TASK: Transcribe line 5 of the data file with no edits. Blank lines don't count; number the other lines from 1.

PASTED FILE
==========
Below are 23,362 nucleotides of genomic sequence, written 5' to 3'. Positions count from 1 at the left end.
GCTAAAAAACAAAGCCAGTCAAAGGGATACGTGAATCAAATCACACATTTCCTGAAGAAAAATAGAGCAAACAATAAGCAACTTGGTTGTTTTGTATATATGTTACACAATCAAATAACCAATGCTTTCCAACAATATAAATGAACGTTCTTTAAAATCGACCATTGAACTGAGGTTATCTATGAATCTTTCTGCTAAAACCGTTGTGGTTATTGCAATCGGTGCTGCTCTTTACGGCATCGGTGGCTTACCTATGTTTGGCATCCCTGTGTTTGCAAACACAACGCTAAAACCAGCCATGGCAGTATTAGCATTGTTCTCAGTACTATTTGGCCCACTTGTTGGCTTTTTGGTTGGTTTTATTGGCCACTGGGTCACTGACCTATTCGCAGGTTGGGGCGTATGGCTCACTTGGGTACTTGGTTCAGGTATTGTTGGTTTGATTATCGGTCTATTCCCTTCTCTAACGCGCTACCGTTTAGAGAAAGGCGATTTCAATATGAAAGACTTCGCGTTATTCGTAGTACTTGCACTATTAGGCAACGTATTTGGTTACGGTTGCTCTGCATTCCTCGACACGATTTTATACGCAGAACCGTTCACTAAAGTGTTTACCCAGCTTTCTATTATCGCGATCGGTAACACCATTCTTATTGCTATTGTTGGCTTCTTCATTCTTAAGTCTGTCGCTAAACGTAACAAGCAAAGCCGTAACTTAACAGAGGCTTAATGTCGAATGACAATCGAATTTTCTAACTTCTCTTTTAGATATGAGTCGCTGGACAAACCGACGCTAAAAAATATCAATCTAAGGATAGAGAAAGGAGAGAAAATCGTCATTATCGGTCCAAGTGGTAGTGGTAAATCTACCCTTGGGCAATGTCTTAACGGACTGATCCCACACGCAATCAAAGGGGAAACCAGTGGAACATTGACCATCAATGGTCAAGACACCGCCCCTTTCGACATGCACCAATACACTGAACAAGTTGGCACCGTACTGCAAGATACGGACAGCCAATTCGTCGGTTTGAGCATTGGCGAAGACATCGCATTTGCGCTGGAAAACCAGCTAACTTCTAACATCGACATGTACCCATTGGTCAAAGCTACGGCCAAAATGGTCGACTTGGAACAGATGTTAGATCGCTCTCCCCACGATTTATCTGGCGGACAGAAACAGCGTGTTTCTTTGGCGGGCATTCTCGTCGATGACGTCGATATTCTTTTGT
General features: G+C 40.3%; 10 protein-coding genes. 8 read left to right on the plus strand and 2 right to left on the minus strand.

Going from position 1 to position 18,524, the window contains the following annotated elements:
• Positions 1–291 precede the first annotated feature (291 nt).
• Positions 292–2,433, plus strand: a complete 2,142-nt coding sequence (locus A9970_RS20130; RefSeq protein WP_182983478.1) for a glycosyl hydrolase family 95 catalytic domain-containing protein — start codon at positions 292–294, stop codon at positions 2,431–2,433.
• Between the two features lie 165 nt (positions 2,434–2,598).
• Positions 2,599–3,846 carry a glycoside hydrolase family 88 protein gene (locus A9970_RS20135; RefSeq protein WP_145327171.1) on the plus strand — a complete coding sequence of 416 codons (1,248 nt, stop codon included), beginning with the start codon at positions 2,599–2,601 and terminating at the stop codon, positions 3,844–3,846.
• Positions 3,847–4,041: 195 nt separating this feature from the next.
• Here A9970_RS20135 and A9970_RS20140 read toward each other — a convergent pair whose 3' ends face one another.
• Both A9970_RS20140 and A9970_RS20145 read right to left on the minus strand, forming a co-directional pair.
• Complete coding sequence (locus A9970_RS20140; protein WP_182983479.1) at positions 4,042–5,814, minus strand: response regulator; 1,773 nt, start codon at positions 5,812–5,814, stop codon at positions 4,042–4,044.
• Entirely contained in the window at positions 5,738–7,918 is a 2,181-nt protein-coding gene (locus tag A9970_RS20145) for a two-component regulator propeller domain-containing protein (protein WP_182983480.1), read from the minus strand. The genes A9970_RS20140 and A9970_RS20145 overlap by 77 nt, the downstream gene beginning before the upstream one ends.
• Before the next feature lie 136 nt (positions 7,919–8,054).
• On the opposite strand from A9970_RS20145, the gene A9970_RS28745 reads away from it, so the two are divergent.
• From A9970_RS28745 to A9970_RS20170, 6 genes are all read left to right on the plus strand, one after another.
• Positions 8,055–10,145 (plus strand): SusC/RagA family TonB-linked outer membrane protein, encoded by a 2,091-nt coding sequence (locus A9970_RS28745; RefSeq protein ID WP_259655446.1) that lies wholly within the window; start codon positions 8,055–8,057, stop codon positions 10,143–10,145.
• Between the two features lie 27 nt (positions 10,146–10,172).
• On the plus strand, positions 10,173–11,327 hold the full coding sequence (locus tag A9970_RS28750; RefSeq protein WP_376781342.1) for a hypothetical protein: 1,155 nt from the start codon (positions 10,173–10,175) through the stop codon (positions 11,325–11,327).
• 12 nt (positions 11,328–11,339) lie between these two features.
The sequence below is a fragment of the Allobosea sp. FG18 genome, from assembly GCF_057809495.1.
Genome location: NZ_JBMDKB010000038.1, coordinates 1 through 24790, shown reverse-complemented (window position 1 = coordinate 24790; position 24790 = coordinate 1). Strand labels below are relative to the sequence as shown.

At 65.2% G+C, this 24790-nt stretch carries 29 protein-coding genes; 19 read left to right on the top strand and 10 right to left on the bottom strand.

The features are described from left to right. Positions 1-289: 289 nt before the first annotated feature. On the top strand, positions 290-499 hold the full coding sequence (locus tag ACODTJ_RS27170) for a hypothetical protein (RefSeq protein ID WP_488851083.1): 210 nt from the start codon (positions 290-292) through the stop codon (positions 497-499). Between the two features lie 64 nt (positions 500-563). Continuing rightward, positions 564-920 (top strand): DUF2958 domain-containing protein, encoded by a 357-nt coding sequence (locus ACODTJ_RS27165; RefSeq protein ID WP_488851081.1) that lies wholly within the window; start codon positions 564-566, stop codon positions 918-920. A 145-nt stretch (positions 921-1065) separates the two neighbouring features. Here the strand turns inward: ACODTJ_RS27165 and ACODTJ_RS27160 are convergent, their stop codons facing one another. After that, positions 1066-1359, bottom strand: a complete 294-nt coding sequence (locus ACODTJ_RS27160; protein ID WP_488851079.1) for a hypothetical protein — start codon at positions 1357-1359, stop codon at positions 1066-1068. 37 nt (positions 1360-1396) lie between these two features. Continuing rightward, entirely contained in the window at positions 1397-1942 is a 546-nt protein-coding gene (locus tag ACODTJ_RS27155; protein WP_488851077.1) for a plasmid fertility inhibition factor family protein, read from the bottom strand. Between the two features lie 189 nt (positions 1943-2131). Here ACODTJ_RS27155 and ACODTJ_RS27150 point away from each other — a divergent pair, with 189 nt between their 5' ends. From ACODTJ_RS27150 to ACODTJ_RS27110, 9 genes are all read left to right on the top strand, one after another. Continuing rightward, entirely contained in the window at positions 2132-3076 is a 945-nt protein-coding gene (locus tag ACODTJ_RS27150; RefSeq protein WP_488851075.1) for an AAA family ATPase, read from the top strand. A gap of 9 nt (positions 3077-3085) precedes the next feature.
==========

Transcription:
• Positions 1–291 precede the first annotated feature (291 nt).